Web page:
How snowboarder Michela Moioli came back from major injury to Olympic gold
From an early age, Michela Moioli knew that she wanted to make the Olympic Games.
“I grew up with something like an energy in me.
“(It said), ‘You can do whatever you want.’”
It wasn’t long before the Italian team contacted the talented teenager to join their snowboard cross team.
“In that moment, my eyes started shining because when he said ‘Olympic Games’ – (it was) like my dream was really coming true. I will remember that day for the rest of my life.”
Her dreams of taking home an Olympic medal at her first Games were shattered – in fact, her whole career was on line.
She crashed in the final at Sochi 2014 and tore a cruciate ligament in her knee.
Moioli made it back from injury to take gold at PyeongChang 2018 and is now one of the stars of the Olympic Channel’s Against All Odds series.
The Big Start
Moioli secured her first World Cup win in Sochi – in 2013 – just a year away from the Olympic Games.
It was her first year on tour and, at once, the then 17-year-old started to dream of Olympic glory.
Perhaps though, the win came too early.
“I didn't do everything to prepare for the Olympic Games in Sochi.
“I was younger. I was trying to live the dream. I didn't care a lot about training.”
Podcast: How to come back from career-threatening injury with Michela Moioli
Podcast: How to come back from career-threatening injury with Michela MoioliItalian Michela Moioli felt nervous ahead of her first Olympic snowboard cross final at Sochi 2014. Those nerves turned to despair as her medal hopes were crushed when she crashed heavily. Aged just 18, her career was in jeopardy after suffering a torn cruciate ligament in her knee. But she dedicated herself to making a comeback and four years later at PyeongChang 2018 she won gold. We spoke to Michela about pasta, post-Olympic blues and Beijing 2022.
Olympic Dream Shattered
Despite her attitude to training, at the age of 18, Moioli lined up in the Olympic final in snowboard cross at Sochi 2014.
"I remember my legs shaking… and when the camera came over me - I smiled but inside I was really nervous.
"In snowboard cross, anything can happen.
"It was true that I could get a medal, but I wasn't sure."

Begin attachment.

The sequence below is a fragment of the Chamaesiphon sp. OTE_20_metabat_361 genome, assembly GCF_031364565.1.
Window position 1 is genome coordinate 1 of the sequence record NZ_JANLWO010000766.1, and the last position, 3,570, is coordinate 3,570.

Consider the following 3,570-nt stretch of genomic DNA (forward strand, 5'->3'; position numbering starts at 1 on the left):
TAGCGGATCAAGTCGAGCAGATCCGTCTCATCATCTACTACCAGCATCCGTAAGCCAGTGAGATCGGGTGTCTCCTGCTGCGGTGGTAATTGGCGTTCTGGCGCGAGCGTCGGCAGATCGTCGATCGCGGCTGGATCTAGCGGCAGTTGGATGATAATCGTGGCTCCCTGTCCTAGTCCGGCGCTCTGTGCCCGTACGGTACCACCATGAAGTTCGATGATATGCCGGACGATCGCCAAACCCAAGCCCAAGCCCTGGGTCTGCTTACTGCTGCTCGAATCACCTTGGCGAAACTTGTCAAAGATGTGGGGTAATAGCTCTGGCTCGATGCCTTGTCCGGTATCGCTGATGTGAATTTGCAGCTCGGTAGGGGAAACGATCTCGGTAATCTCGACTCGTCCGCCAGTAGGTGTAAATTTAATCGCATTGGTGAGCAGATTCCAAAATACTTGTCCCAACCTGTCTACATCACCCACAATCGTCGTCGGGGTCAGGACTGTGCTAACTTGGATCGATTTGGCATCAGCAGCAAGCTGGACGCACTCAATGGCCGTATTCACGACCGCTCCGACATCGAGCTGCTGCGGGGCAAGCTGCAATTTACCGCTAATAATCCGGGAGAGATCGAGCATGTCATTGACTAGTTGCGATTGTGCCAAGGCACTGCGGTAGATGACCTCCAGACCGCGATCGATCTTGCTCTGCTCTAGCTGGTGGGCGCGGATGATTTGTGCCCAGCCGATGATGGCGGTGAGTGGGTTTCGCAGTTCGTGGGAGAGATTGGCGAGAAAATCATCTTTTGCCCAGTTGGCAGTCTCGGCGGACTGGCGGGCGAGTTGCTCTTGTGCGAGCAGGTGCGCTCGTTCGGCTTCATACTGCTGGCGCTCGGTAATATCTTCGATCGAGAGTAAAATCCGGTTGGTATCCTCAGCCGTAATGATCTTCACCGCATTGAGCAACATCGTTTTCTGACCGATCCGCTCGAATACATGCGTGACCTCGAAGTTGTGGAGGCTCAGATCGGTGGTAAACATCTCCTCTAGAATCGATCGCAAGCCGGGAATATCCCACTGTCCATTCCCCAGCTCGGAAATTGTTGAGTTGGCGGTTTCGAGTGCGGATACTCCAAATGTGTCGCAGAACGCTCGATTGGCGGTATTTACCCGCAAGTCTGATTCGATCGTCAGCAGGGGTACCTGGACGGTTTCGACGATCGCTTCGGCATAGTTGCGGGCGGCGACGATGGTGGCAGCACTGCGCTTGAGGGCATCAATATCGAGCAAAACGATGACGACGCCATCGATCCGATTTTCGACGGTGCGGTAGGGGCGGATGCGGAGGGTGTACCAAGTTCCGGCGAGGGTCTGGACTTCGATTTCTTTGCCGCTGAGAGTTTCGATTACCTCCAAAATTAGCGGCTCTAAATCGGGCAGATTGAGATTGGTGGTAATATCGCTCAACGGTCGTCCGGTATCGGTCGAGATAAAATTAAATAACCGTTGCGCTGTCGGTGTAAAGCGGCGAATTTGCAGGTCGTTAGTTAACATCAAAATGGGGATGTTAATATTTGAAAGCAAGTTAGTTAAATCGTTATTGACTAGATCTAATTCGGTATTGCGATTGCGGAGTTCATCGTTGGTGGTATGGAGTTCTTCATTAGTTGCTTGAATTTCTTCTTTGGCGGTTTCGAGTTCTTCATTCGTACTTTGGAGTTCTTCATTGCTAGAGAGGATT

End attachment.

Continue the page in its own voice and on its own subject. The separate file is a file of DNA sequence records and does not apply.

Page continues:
The lack of confidence initially seemed misplaced in the race itself.
From a difficult starting gate, the teenager moved into fourth place and looked to be heading into third when disaster struck.
She crashed and tore her cruciate ligament.
“It hurt a lot… like a knife in the knee.”
The long road back
It wasn’t just physical pain that Moioli felt after that Olympic disappointment.
“It was not just a pain in the leg but a pain in the mind and in the heart.”
Little by little, she regained fitness and vowed to come back stronger at PyeongChang 2018.
And, sure enough, Moioli made it back into the Italian Olympic squad.
"On the plane (on the way to South Korea) - I lay down in my comfortable chair.
"I just thought, 'I am going there and I am just going to do what I love: snowboarding.’”
Michela felt more prepared for the Olympic experience at PyeongChang.
She made the final again and, this time, she came out on top.
“I crossed the finish line and I started crying - all the emotions came out like a river."
"It was a relief. I was like. ‘I can't believe that I really did this. I won the gold. I am the new Olympic (champion).'"
But the moment left an unexpected concern.
“I worry that I will never feel that same emotion at another time in my life ever again. Maybe I will feel emotion, a different emotion. But not like that. (It was) so strong.”
Women's Snowboard Cross Finals - Snowboard | PyeongChang 2018 Highlights
Women's Snowboard Cross Finals - Snowboard | PyeongChang 2018 HighlightsThe Women's Snowboard Cross Finals event took place on the 16th February 2018
Her feet had hardly touched the ground in Italy before she was shipped off to a huge party in her hometown of Alzano Lombardo.
"It is very beautiful when everybody joins (you for) the victory. Your friends. Your family. Your city."
Thousands turned out for the bash organised by the town's mayor Camillo Bertocchi.
But after the celebrations, Michela struggled to come to terms with what had happened in South Korea.
"I had a really difficult month. After all the awards, I said, ‘What now? What are you going to do?’
"I really felt alone. I started training a lot over summer. No rest.
"Before the Olympics, I always wanted to be stronger - I was on top.
"But you can't always be on the top. You have to go down. You have to accept it. And now - step by step - I am coming back."
The new season is barely upon us but Moioli believes that winning Olympic gold has taught her that winning isn’t everything.
"It's not just about the result – it's also about myself and my feelings."
But don't think for a second that the Italian has lost her fighting spirit.
She is already dreaming of Beijing 2022.
"I think that I will try to use the years (leading to) the next Olympics to get better and to win to grow up and to be a better person and athlete.
"I am just living my life (but) the next goal is Beijing."
Michela Moioli was this week’s guest on the Olympic Channel Podcast.
Each week we find the biggest athletes and speakers athletes to talk about the Olympics.